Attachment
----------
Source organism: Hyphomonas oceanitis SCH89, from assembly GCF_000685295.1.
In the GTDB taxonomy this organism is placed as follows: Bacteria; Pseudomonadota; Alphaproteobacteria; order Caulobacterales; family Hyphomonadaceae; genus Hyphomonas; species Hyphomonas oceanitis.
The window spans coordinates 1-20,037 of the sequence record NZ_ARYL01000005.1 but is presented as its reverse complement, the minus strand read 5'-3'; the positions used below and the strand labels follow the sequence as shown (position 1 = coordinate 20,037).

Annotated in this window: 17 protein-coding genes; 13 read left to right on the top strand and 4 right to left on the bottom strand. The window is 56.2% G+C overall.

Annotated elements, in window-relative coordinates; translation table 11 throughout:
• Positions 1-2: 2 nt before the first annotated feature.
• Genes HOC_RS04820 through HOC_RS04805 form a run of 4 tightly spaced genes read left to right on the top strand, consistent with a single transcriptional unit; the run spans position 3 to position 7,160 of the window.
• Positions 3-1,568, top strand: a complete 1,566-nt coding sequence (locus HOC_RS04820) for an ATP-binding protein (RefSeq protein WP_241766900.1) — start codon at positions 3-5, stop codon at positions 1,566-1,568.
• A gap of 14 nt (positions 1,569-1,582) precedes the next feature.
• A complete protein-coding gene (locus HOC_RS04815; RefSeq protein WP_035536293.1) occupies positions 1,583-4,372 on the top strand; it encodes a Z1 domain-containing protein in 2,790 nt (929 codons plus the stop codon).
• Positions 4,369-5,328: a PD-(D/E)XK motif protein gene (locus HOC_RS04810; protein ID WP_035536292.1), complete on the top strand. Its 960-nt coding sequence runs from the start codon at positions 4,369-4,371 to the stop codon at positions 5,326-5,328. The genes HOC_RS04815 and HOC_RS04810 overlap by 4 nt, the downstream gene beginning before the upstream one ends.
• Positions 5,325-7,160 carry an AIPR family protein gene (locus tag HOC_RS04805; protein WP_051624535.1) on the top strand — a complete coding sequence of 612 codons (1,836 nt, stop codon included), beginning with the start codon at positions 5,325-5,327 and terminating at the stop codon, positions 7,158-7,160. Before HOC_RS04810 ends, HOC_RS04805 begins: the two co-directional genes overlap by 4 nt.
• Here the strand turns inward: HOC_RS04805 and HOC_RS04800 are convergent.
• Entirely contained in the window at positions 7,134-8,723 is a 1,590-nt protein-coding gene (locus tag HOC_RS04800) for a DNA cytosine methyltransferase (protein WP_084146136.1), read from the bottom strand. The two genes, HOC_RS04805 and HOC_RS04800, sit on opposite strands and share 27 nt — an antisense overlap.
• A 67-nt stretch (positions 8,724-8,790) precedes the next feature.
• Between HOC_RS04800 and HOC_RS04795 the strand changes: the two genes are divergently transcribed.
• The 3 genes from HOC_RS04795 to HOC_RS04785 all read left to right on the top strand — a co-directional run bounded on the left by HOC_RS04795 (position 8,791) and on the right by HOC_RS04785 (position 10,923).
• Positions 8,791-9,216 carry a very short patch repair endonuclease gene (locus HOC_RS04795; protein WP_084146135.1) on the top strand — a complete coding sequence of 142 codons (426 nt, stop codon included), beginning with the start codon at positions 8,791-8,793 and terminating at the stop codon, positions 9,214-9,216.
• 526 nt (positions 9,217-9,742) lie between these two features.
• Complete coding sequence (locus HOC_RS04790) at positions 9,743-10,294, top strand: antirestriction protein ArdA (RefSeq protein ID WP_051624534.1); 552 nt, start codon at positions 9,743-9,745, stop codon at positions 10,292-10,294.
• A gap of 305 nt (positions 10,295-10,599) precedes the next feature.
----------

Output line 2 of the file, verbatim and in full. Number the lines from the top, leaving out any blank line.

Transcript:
In the GTDB taxonomy this organism is placed as follows: Bacteria; Pseudomonadota; Alphaproteobacteria; order Caulobacterales; family Hyphomonadaceae; genus Hyphomonas; species Hyphomonas oceanitis.